(OTTAWA) The Competition Bureau will not have another chance to prevent Rogers Communications from acquiring Shaw Communications, the Federal Court of Appeal ruled on Tuesday.
The Federal Court of Appeal dismisses the Competition Bureau’s challenge to the merger of Rogers and Shaw, a transaction valued at $26 billion (including $6 billion in debt).
The decision was rendered on the spot Tuesday at a hearing in Ottawa. Judge David Stratas determined that the Competition Bureau’s arguments were not sufficient to overturn the December decision of the Competition Tribunal, which had approved the marriage between the two telecommunications groups.
“It is not enough to pull on the leaves and the branches and leave the tree standing, rather it is the whole tree that must fall,” he declared in his decision rendered without deliberation, even before the companies concerned have given their response.
The Competition Tribunal made it clear that the transaction was unlikely to prevent or lessen competition substantially, and its decision was supported by ample evidence, Justice Stratas said.
Even if the Competition Tribunal had been wrong on the narrow points of law that the Commissioner now raises in this court, we are not persuaded that the result would be any different. It is therefore unnecessary to refer this matter to the Competition Tribunal.
Judge David Stratas
In response, Rogers stock closed Tuesday’s session up 3% at $66.49 on the Toronto Stock Exchange. Shaw’s rose 3% to $39.50, while Quebecor’s stock rose 1% to $31.52.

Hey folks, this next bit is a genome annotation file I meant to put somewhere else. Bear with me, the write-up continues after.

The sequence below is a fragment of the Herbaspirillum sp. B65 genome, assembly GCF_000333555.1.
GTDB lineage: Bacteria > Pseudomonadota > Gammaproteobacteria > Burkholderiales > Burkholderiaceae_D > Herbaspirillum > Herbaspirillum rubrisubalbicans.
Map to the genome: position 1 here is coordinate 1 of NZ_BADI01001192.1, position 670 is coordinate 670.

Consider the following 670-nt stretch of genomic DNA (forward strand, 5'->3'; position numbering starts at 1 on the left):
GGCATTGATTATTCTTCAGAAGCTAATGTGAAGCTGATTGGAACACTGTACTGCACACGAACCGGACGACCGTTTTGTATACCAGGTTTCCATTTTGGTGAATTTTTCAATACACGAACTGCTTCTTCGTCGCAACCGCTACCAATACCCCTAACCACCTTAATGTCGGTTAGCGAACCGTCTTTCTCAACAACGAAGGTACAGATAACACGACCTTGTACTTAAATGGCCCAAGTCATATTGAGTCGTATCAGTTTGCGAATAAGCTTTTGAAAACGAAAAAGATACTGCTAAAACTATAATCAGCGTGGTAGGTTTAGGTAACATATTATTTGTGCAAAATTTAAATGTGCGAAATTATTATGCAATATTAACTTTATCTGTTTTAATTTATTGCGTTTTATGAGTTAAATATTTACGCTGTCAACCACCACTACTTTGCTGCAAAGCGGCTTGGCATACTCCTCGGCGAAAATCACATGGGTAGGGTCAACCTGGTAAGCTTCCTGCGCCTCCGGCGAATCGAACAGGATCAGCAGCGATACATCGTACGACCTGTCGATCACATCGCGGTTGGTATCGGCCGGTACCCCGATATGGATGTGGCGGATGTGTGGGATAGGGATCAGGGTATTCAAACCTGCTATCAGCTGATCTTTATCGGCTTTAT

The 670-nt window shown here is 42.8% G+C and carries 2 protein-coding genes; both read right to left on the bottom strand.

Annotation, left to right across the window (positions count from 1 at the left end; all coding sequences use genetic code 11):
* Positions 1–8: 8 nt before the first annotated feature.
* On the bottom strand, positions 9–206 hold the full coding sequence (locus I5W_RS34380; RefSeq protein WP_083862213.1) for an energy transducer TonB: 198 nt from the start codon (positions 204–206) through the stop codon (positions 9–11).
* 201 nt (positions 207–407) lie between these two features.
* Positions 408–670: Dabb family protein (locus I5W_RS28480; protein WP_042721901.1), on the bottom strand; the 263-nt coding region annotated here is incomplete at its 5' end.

Under the merger agreement unveiled in March 2021, Rogers is offering $40.50 per share to Shaw shareholders.
The Competition Bureau hoped to overturn the Competition Tribunal ruling that cleared the way for the proposed merger on December 29 by issuing a ruling in favor of the transaction.
The Bureau’s arguments focused on what it considered to be four key legal errors about the role of Shaw’s wireless carrier Freedom Mobile’s proposed sale to Videotron in the court’s decision.
Some of the issues raised by the Competition Bureau have been challenged as a combination of questions of fact and law, while the Court of Appeal can only consider questions of law, Justice Stratas pointed out.
The commissioner seems to invite us to reassess the evidence, which we cannot do.
Judge David Stratas
The Competition Tribunal finds that the proposed sale of Freedom Mobile to Videotron (Quebecor) would be sufficient to ensure that competition is not significantly lessened and that the transaction is unlikely to result in higher prices for wireless customers.
The sale of Freedom to Quebecor at a price of 2.9 billion was proposed last year by Rogers and Shaw to allay fears about competition regarding their proposed merger.
To materialize, the transaction must still be approved by the Canadian Minister of Innovation, Science and Industry, François-Philippe Champagne.
The minister imposed conditions last October that Quebecor immediately accepted. François-Philippe Champagne had requested a long-term commitment from Videotron if Quebecor wishes to acquire new licenses. He also said that he expected the prices of wireless services in Ontario and Western Canada to be comparable to those offered by Videotron in Quebec, which are, he pointed out, 20% lower, on average, than those in the rest of the country.
The Competition Bureau, for its part, alleged that the Tribunal erred in law, largely centered on the way the proposed sale of Freedom Mobile was taken into account in the decision.
The Bureau argued that the proposed sale of Freedom would make certain activities of Videotron dependent on Rogers. The Bureau also argued that the Tribunal erred in relying on unenforceable covenants attached to the transaction.
With Richard Dufour, The Press